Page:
Diesel Exhaust

Diesel Exhaust

Diesel exhaust is a mixture of gases and particles produced by incomplete combustion of diesel fuel, and it is very harmful for human health. Exposure to high levels of diesel exhaust can cause lung disease. Diesel engines are a power source for heavy equipment and industrial machinery, including transportation, construction, mining, agriculture, and many types of manufacturing operations. The small particulate matter (DPM) that can be released by diesel exhaust includes elemental carbon and organic carbon compounds, ash, sulfates, and silicates. The particulate matter can irritate throat, eyes, nose, and lungs. Employees who works with or at construction sites, tunnels, railroads, oil and gas, loading docks, trucks/buses/cars, materials handling operators, farms, miners, and long-shoring workers may exposed to DE/DPM. Diesel emissions of nitrogen oxides contribute to the formation of ground level ozone, which can cause respiratory problems and reduce lung capacity. OSHA does not have a standard for diesel exhaust as a unique hazard, but the components of diesel exhaust are addressed by general industry standards. In the USA, emission from vehicles is regulated by the EPA, under the Clean Air Act. Federal and State organizations have taken steps to reduce diesel emissions. The EPA adopted a fuel standard to reduce sulfur in diesel fuel. There are also new engine standards for diesel cars, trucks, and heavy equipment. Workplaces must provide a safe working environment for employees through training, education, and the use of engineering and administrative controls to reduce diesel emissions.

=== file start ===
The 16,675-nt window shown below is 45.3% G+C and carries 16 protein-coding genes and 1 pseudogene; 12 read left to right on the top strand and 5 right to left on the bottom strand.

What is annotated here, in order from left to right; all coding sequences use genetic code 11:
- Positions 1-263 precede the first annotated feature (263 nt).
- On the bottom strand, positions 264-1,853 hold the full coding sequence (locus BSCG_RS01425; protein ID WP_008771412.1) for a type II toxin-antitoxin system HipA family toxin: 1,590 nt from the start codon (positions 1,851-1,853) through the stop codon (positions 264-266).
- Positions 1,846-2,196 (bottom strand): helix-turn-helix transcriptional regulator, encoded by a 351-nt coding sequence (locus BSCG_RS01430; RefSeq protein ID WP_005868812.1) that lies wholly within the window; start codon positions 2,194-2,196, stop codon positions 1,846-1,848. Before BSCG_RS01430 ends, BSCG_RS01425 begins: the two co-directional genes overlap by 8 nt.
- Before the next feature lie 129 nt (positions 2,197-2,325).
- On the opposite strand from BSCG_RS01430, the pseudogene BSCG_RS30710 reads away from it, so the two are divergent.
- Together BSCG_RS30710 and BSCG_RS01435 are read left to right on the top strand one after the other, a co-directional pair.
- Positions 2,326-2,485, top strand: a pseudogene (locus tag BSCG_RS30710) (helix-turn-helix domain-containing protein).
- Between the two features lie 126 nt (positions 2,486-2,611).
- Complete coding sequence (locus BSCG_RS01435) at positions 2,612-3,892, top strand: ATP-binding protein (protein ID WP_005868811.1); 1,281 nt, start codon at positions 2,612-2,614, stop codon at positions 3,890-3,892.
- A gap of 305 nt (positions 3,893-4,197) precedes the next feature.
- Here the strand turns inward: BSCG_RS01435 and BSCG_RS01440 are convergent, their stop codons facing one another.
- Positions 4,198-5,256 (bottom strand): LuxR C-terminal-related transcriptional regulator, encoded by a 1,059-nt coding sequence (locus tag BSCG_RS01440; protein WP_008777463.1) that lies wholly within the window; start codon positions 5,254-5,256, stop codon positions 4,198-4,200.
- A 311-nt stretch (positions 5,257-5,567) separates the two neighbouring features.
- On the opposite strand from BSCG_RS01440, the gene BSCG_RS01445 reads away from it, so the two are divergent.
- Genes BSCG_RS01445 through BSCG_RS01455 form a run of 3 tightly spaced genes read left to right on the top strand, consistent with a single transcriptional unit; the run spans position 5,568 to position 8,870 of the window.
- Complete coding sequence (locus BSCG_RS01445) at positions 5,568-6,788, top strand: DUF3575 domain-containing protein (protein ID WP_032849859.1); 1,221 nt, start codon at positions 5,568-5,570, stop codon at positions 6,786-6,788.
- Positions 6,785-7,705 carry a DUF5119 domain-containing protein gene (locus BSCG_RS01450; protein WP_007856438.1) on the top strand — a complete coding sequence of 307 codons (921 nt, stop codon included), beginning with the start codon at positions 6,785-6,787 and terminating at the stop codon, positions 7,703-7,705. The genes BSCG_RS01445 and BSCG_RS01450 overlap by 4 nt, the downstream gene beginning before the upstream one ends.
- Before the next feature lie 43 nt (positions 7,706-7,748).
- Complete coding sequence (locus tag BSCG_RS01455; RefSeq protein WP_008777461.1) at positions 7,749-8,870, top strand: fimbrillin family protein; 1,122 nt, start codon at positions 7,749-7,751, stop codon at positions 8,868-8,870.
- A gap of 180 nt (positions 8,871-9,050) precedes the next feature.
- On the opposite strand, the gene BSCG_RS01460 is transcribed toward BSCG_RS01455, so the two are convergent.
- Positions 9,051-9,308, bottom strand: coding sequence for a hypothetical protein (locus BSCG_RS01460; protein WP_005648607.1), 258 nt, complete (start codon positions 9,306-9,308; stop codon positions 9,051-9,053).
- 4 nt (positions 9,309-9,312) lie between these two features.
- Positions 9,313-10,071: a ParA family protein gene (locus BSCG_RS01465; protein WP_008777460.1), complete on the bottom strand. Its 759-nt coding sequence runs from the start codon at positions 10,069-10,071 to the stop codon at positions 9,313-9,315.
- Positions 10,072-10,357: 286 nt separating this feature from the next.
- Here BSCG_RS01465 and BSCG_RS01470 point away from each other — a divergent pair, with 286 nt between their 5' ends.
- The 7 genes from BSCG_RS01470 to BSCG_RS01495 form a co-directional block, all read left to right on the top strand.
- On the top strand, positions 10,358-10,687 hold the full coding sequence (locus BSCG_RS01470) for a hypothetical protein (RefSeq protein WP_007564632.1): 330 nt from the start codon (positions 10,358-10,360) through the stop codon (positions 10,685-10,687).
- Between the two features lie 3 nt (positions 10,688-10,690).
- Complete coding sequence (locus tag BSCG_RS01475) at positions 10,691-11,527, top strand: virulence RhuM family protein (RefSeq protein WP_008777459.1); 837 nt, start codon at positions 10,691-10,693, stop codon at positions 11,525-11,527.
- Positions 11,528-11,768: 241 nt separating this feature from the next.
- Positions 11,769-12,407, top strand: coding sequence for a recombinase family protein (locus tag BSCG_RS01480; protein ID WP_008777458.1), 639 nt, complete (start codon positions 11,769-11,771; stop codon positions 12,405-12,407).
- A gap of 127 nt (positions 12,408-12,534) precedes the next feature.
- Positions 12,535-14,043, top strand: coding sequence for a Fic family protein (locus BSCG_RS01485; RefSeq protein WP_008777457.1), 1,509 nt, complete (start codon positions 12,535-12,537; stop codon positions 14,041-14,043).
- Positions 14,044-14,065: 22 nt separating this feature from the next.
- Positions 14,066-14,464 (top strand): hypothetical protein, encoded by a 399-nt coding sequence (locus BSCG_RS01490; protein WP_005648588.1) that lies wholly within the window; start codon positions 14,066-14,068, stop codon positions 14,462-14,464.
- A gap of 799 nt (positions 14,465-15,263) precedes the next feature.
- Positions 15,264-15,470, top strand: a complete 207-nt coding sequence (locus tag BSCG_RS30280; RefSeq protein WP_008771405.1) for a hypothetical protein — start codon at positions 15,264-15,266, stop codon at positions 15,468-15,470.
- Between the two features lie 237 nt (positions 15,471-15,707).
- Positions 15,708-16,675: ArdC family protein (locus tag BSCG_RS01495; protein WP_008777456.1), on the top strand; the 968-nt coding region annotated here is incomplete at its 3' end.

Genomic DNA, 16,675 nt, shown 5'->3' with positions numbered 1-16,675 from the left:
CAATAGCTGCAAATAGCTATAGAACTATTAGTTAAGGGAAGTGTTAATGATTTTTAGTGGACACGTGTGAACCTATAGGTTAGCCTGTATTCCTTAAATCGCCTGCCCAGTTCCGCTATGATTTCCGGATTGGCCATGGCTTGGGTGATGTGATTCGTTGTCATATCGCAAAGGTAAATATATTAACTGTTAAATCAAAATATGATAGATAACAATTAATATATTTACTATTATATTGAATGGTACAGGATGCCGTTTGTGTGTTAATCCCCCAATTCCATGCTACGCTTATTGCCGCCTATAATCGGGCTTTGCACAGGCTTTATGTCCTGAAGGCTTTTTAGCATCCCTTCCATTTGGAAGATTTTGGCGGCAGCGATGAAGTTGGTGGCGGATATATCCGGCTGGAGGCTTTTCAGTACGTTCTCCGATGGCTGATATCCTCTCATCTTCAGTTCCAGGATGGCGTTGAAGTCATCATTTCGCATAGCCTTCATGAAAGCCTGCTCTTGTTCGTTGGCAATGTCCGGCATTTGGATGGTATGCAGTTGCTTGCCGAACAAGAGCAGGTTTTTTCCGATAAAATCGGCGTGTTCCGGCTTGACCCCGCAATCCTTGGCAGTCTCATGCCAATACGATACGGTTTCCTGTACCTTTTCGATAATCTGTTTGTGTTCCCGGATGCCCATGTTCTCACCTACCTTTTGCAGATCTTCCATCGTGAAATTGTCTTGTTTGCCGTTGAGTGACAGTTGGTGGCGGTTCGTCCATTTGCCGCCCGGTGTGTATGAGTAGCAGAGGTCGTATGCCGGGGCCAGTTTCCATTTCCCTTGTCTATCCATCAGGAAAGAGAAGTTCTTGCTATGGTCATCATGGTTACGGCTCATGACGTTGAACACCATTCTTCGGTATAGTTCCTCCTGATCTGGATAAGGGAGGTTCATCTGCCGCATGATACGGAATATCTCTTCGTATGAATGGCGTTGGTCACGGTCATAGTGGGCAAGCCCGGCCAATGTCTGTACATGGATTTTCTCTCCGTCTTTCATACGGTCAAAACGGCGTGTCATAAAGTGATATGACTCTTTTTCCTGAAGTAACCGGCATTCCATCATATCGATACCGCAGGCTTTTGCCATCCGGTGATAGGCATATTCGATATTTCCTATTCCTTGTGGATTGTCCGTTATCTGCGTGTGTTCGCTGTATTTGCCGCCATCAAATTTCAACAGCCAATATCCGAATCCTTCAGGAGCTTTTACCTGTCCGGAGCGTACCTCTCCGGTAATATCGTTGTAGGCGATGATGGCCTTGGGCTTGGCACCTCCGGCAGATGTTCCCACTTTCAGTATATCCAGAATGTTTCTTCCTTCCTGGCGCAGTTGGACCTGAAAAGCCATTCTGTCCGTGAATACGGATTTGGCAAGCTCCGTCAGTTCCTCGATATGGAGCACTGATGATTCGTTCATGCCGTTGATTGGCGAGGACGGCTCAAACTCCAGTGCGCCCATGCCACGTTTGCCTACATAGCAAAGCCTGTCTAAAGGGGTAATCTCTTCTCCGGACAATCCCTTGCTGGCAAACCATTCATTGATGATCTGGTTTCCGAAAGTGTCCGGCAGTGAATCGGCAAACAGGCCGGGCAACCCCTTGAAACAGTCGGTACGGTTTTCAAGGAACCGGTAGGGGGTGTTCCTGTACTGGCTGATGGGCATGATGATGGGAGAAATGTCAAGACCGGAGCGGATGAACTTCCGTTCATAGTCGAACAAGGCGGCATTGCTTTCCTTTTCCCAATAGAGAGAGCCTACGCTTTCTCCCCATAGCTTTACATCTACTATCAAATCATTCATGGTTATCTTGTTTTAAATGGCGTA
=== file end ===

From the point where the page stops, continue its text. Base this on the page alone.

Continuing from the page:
1. Some Emission Safety Tips:
  • If it is possible, use low emission or more efficient diesel engines at workplace.
  • Attaching filters to tailpipes and oxidation catalytic converters can reduce exhaust.
  • Inspect and maintain engines regularly.
  • Turn engines off whenever possible to reduce engine idling.
  • Ventilate indoor work area well.
    • Use negative air pressure to ventilate the area.
    • Use respirators if ventilation is inadequate.
  • Reduce worker exposure through job rotation.
  • Install diesel oxidation catalysts.
  • Make sure the number of vehicles operating in the area does not exceed the capacity of the ventilation system.
  • Use required PPE for all tasks.
  • Training should include disclosure of potential hazards and risks for workers as well as their control measures.
  • Supervisor must make sure safety procedures are followed and training is recorded.